Thursday, February 25, 2010

Lesson - Preliminary

Before I start the lesson proper I will write on how you can help your dyslexic child learn some of the most difficult things they encounter. They have difficulty learning abstract things.

1. John's (my first student) father complained about John's teacher saying that the teacher writes instructions on the board and John finds it difficult to copy them in time. John's father than asked the teacher to move John to the front row and also requested the teacher to please give important instructions in a written form. This helped John a great deal. Dyslexics find copying from the blackboard a very difficult task. If your child is dyslexic inform his class teacher to get your child to sit in the front row. Schools should accommodate these requests. Request that important messages be given to the child in writing as he may not be able to copy messages on the white board in time.

2. Initially John used to substitute words. This happened when we began reading story books beyond his grade level. He used to substitute home for house, mouse for rat, end for finish and many other words. This used to occur on the second or third reading. This means he has learned sight reading and substituting a word similar in meaning. We continued and soon he was reading above his grade level. His mother was elated when John brought the report card at the end of year one. The teacher had written "From a boy who could not read at all to the most improved reader in the class."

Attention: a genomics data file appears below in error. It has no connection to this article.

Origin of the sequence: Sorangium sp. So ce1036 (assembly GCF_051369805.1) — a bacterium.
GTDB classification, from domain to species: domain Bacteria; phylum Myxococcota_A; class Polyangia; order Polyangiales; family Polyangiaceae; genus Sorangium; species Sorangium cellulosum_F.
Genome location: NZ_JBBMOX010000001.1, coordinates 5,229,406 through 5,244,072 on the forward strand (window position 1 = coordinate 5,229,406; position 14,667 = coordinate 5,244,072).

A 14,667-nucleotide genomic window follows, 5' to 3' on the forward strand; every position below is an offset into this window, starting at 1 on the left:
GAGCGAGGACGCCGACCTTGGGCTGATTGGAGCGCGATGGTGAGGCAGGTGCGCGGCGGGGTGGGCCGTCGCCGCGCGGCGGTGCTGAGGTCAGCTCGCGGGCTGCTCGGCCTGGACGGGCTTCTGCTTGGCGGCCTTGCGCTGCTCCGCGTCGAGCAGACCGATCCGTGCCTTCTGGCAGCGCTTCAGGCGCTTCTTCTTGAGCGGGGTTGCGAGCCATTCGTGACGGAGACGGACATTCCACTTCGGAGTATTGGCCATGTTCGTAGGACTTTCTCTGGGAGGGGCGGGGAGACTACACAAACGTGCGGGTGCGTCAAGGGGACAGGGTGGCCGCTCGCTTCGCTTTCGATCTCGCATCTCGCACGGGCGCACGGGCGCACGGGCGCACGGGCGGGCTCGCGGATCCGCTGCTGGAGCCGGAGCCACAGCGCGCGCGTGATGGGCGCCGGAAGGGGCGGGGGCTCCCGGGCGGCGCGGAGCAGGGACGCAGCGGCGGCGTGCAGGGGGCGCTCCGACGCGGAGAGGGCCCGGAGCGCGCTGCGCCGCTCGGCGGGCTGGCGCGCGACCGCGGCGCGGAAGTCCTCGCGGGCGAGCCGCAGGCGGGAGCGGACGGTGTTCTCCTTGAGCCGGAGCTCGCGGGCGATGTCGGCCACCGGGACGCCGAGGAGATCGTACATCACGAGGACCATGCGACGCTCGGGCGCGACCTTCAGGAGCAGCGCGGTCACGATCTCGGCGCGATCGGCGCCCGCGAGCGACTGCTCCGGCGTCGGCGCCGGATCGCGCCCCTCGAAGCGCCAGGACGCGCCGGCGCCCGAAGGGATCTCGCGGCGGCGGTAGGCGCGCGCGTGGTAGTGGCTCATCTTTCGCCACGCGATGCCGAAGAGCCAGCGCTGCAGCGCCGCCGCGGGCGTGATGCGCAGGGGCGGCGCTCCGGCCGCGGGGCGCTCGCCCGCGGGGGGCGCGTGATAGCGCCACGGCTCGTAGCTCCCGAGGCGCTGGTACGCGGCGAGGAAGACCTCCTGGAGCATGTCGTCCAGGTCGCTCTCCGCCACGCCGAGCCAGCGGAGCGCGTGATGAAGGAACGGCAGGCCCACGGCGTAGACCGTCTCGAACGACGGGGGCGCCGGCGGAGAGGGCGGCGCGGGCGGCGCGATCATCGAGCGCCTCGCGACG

3. When he was in primary 5 his father asked me to coach him in mathematics and science as well.
We had many hurdles to cross and some of them are:
a) Sequencing - what comes after 6? What comes before 6 and so on. I spent many days getting him to understand "what comes between 8 and 10" and after that another problem was “what comes between 10 and 8". This was when I thought that he had completely understood what I had already taught him. To most of us it is obvious that between 8 and 10 and between 10 and 8 is the same thing but this is not easy for the dyslexic child. Teach this by writing the numbers sequentially and showing him. Dyslexic children need to see things and understand what you are getting at. It helps him to see it on paper. Take a bit more time on this aspect as all of my students had this as a major hurdle to cross. Ask this daily for a few minutes until he gets it. Do not spend too long a time with this on any single day. If he does not get it in the first few minutes leave it and do it the following day. You should not continue until he gets fed up.
It is very important that you teach this sequencing. Give as many examples as possible including real life situations - like when you are waiting in line at the checkout counter of a supermarket. "We are now in front of the lady in red. The tall man is behind us. Who is standing between you and the red dressed lady?” and as many other examples you can think of. Do this every opportunity you get and he will grasp the meaning sooner or later.

Teaching a dyslexic sequencing is one of the most difficult things you will encounter.

No comments: